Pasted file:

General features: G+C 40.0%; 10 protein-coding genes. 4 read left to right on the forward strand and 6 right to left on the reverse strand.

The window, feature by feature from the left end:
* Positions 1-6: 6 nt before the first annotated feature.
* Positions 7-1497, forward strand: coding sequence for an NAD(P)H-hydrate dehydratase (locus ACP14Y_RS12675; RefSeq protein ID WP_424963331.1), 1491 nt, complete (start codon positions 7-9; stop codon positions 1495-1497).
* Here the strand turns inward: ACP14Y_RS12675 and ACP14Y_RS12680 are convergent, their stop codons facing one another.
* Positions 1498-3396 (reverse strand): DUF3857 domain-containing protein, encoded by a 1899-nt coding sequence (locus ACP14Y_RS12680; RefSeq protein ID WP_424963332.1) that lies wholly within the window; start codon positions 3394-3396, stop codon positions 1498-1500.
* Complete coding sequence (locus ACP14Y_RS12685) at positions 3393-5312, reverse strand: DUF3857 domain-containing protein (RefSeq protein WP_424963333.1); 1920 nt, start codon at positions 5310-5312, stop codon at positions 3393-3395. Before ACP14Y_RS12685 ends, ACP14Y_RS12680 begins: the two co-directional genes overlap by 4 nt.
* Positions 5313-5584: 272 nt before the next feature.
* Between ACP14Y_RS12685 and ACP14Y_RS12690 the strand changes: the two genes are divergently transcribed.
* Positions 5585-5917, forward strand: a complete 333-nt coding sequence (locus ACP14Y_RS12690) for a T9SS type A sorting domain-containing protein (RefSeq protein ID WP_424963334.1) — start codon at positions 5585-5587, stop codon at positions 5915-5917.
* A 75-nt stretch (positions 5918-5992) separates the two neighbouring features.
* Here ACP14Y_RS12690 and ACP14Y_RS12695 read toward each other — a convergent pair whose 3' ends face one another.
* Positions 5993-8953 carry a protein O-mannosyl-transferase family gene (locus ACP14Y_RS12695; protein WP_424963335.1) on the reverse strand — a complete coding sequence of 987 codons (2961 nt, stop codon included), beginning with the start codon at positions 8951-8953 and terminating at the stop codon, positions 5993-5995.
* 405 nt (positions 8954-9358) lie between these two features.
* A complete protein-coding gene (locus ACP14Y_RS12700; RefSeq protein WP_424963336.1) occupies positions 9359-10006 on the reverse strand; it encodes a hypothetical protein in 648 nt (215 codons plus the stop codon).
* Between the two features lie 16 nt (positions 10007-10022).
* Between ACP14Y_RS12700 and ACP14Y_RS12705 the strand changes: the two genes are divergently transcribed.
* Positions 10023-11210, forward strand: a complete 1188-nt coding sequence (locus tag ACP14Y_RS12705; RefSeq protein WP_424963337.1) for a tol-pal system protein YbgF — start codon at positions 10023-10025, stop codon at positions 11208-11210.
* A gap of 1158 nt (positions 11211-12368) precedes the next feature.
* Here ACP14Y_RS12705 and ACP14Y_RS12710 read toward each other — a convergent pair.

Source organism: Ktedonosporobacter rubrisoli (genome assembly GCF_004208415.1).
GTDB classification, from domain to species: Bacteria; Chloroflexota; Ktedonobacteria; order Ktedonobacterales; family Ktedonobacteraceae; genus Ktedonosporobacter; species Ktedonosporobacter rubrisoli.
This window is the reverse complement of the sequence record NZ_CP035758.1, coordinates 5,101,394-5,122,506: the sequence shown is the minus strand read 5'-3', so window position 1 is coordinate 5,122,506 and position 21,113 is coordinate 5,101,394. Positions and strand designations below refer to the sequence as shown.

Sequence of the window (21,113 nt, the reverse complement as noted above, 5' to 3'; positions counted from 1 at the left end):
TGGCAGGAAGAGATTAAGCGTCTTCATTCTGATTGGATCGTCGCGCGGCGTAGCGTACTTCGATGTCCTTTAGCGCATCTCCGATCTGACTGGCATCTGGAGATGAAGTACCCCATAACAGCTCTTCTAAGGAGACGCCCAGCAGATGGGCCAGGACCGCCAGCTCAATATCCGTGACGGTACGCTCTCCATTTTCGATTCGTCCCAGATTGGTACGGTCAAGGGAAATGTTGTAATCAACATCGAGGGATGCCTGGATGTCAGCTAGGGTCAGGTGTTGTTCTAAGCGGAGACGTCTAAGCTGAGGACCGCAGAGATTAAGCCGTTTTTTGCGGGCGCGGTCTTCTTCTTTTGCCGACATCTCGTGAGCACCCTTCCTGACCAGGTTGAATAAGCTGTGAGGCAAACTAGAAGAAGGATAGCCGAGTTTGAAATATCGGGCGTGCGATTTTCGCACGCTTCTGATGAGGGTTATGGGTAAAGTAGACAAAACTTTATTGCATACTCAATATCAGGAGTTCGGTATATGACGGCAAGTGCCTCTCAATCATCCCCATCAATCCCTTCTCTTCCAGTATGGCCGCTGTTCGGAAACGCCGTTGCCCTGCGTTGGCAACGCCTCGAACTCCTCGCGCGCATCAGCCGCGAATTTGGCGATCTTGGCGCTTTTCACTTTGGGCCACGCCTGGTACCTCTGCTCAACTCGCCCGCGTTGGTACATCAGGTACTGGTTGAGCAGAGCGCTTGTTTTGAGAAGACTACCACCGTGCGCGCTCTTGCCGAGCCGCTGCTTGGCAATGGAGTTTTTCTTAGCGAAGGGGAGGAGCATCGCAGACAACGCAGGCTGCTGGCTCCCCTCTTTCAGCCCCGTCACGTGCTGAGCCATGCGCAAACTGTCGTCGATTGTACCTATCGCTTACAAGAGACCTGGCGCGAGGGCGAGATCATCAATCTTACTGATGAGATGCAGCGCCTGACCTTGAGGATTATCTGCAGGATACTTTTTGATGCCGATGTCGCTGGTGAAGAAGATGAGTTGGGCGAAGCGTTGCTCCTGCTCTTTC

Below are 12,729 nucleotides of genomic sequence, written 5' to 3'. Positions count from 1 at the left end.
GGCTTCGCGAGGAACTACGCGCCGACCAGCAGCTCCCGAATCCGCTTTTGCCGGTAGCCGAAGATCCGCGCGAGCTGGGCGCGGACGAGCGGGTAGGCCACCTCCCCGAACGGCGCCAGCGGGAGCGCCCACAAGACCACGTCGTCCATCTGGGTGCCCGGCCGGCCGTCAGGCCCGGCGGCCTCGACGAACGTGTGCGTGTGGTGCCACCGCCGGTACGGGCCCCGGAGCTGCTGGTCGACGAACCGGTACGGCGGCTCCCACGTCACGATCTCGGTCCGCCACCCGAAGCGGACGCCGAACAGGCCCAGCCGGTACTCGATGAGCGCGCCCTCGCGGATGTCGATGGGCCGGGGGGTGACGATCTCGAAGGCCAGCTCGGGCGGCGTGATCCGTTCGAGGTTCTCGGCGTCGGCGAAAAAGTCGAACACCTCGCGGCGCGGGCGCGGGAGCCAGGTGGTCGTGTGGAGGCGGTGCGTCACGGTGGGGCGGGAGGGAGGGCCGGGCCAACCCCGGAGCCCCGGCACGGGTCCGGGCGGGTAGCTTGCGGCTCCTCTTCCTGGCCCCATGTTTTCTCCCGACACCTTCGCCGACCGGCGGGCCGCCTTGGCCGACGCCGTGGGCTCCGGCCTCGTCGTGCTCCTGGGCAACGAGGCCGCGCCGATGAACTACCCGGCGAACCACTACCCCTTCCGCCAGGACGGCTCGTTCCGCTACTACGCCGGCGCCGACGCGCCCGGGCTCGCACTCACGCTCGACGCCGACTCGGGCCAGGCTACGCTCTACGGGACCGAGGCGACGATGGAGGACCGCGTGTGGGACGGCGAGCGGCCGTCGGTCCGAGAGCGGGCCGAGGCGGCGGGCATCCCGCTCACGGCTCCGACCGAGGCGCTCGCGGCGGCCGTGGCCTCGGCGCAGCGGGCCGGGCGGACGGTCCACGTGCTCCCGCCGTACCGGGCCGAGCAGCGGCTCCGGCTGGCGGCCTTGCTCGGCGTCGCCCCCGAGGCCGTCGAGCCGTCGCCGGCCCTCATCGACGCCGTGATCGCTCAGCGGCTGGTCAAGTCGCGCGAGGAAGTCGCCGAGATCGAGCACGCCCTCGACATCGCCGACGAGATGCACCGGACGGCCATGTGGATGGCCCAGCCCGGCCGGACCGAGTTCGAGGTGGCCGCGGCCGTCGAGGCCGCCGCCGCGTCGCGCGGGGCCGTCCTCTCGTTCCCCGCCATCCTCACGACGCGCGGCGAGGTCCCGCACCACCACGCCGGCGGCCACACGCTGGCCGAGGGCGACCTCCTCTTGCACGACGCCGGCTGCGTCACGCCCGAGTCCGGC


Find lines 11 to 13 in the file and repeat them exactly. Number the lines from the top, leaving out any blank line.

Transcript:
* A 75-nt stretch (positions 5918-5992) separates the two neighbouring features.
* Here ACP14Y_RS12690 and ACP14Y_RS12695 read toward each other — a convergent pair whose 3' ends face one another.
* Positions 5993-8953 carry a protein O-mannosyl-transferase family gene (locus ACP14Y_RS12695; protein WP_424963335.1) on the reverse strand — a complete coding sequence of 987 codons (2961 nt, stop codon included), beginning with the start codon at positions 8951-8953 and terminating at the stop codon, positions 5993-5995.